Civil servants hand out Meals on Wheels

Deputy Governor Franz Manderson, front row, center, leads civil service volunteers who lent their lunch hour to Meals on Wheels, delivering lunch to recipients from George Town to West Bay. - Photo: Jewel Levy

Twenty-eight civil servants set out on 14 routes Monday, from George Town to West Bay, to deliver 100 meals to the elderly, disabled and housebound.

Civil servants from a wide cross section of government departments volunteered their service after being asked by Meals on Wheels to support the organization’s Dress Down Day, which takes place Friday, Sept. 29.

The volunteers gave up their lunch hours to attend the Meals on Wheels kitchen in George Town to pick up meals, ready to deliver them to the recipients.

Meals on Wheels delivers food to 200 people across the island Monday through Friday. There are another 150 people on the waiting list, with the majority of those being in West Bay. Meals on Wheels has four kitchens in the community and is hoping to get a fifth one up and running before the end of the year.

Meals on Wheels’ new general manager Erin Bodden said the volunteer service offers more than just a meal to recipients – it also provides a safety check for seniors.

“It means they are not alone because at some point during the day someone is checking in on them and saying ‘How you are doing today?’ We ask volunteers to report back anything that is a bit off, needs addressing, or seeking additional attention,” Ms. Bodden said.

Ms. Bodden took over the Meals on Wheels position after former general manager Beulah McField retired.

Deputy Governor Franz Manderson was at the Meals on Wheels kitchen in George Town Monday morning to thank the civil servant volunteers for donating their time, and to pick up the meals that he had volunteered to deliver.

“One of our missions in the civil service is to be more sociably responsible and to show the public that we care,” said Mr. Manderson. “I can’t think of a better way of doing it than by coming out and supporting the Meals on Wheels Organization, who do a fantastic job in the community.”

Volunteering from the Immigration Department, Deputy Chief Immigration Officer Samantha Bennett said it is a wonderful charity to give back to. “I really wanted to do it before, but there are limited spaces and that is a good thing. Straightaway I jumped on board and wanted to be a part of it today,” she said.

Karen Christian, volunteering from the Portfolio of the Civil Service, said she volunteered because she has seniors in her church that use the program, and she felt it was appropriate for her to do so.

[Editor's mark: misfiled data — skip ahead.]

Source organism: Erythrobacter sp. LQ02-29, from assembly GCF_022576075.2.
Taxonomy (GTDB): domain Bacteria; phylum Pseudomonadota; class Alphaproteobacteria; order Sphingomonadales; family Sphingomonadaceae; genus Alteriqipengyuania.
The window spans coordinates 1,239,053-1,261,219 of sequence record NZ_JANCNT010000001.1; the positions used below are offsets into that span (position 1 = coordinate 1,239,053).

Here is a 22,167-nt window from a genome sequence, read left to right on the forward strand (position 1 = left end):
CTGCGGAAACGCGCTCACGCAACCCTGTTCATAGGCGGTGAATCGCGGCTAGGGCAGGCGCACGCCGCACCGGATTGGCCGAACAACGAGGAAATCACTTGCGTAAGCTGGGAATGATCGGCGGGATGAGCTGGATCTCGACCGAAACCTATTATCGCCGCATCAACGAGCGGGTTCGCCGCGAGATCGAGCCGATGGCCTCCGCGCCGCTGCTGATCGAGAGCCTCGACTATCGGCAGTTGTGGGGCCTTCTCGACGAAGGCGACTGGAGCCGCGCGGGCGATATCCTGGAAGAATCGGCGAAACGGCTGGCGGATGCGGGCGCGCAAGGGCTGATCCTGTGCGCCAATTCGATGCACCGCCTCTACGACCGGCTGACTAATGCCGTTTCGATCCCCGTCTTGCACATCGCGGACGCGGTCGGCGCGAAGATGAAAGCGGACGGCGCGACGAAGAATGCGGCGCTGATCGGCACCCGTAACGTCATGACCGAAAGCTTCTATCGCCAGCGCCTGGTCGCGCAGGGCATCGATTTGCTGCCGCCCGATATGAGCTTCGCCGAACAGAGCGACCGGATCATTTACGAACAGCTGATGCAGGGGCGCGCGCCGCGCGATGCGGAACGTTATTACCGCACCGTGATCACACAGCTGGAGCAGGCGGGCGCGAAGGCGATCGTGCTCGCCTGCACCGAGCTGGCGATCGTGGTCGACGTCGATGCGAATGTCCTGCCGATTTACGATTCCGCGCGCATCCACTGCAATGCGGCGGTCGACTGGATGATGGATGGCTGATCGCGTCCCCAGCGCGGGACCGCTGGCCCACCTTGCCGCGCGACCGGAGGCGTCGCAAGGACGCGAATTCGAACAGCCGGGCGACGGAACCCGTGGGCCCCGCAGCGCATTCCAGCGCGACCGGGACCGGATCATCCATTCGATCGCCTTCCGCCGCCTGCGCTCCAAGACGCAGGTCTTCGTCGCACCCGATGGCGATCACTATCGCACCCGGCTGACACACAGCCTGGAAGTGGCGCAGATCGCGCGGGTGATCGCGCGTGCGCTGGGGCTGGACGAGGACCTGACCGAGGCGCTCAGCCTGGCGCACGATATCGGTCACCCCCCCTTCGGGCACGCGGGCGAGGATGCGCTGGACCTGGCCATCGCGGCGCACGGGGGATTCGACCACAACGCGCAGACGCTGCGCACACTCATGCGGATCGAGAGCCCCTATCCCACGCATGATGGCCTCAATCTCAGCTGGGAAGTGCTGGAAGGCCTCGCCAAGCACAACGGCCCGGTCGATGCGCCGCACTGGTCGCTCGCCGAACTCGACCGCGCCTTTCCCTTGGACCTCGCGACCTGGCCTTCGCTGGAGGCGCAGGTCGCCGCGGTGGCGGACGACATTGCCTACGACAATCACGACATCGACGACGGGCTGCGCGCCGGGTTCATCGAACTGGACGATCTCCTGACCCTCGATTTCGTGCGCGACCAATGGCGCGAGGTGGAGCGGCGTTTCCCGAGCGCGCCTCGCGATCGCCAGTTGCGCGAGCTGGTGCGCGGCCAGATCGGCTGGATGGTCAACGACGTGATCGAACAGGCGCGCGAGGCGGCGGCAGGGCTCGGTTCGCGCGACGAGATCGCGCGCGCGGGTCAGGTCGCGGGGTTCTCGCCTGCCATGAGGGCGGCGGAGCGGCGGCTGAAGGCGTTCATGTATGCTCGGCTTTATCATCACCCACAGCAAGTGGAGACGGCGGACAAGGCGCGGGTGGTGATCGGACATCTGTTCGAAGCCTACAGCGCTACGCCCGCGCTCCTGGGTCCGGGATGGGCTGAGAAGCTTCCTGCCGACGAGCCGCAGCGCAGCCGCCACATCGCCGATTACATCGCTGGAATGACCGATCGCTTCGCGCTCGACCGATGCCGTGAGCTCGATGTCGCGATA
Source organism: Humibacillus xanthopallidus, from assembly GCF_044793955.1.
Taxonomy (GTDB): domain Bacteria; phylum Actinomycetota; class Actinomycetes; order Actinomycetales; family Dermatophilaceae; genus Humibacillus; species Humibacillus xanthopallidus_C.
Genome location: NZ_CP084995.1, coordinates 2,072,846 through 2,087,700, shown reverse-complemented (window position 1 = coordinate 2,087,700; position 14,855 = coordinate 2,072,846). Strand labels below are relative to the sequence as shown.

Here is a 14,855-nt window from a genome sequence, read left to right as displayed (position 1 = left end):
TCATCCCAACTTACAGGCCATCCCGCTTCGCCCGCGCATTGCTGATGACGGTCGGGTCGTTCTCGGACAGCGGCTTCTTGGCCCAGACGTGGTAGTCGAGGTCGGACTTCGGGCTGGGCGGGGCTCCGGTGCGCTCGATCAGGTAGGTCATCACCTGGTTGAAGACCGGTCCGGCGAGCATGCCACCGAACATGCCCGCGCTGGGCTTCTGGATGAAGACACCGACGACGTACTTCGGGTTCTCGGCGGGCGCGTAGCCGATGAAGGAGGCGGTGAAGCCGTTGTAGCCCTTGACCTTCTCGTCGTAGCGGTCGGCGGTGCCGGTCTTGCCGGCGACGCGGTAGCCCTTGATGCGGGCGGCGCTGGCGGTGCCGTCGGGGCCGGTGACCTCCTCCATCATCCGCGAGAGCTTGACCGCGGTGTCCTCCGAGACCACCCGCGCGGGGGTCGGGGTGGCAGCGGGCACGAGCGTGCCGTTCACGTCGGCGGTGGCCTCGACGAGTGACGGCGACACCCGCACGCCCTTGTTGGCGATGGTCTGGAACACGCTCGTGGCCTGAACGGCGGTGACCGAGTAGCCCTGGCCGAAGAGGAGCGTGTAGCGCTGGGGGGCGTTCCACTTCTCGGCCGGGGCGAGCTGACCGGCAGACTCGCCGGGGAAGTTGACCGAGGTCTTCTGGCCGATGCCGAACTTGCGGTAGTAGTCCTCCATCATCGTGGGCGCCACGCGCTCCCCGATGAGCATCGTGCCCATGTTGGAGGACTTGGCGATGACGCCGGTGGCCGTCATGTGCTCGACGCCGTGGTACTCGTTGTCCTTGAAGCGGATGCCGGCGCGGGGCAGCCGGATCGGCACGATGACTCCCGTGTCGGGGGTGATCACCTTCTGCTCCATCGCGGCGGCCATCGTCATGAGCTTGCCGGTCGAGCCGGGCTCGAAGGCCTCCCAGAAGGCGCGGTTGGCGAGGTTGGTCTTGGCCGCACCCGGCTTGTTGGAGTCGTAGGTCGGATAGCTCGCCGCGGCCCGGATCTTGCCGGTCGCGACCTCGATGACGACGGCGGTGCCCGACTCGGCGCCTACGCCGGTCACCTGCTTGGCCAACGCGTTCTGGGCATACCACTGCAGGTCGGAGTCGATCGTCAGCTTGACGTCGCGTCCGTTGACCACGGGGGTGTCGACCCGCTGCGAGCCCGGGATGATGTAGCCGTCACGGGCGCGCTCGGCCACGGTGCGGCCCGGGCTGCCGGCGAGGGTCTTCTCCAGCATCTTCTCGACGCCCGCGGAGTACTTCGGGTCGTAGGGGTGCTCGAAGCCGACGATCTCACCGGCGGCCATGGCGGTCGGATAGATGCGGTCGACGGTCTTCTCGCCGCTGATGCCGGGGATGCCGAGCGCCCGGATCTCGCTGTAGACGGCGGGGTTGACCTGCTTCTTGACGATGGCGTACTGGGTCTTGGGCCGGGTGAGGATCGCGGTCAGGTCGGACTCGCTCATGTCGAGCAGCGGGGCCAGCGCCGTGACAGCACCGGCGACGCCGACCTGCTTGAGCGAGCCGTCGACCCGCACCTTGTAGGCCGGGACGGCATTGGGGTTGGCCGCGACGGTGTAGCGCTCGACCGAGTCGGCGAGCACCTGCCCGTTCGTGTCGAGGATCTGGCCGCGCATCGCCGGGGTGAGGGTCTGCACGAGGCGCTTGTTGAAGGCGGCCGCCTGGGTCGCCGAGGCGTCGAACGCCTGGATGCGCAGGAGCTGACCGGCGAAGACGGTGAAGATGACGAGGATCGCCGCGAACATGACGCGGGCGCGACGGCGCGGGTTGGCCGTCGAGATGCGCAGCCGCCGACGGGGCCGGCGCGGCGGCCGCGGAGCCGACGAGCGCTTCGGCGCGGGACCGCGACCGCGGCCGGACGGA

Ms. Bodden said volunteering with Meals on Wheels not only gave civil servants a chance to give back to the community in a tangible way, but also allowed them to see the work that the charity is doing in the community.

“We receive a government grant each year, however, three-quarters of the funding is through donations and fundraising,” Ms. Bodden said.

She said Meals on Wheels currently has enough volunteers on the West Bay and George Town routes, but volunteers are needed for North Side, East End and Bodden Town.

She said many seniors may not like people to know it, but they need help, as they are at home by themselves a lot during the day.

“It’s hard to cook at a stove and manage a walker, and some are bedridden and it’s a struggle for a lot of them to afford meals, get care and have mobility,” Ms. Bodden added.

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  1. This is very satisfying but in its 20 th year we should look back on how MOW started in the Cayman Islands. After all this is a programme first started in England during the last war and subsequently adopted in many other countries. It was in 1997 when Larry Chomyn who was President of the Rotary Club of Grand Cayman returned from Saskatoon where his parents were receiving assistance from the local MOW programme. His idea to set up a similar programme was well received by the Rotary Club in Cayman and with the assistance Sophia Harris and the support of the government of the time, the idea came to fruition. Firstly the programme was done in conjunction with the assistance of Agabe Church in George Town and many members of the Rotary club, before it was extended to West Bay utilizing help from Bonaventure House which was another Rotary project. Once the programme became self sustaining in conjunction with Rotary policy it was handed over to a newly incorporated company with an independent board.
    Congratulations should be given to Larry and those who have supported this worthy cause over the past twenty years.

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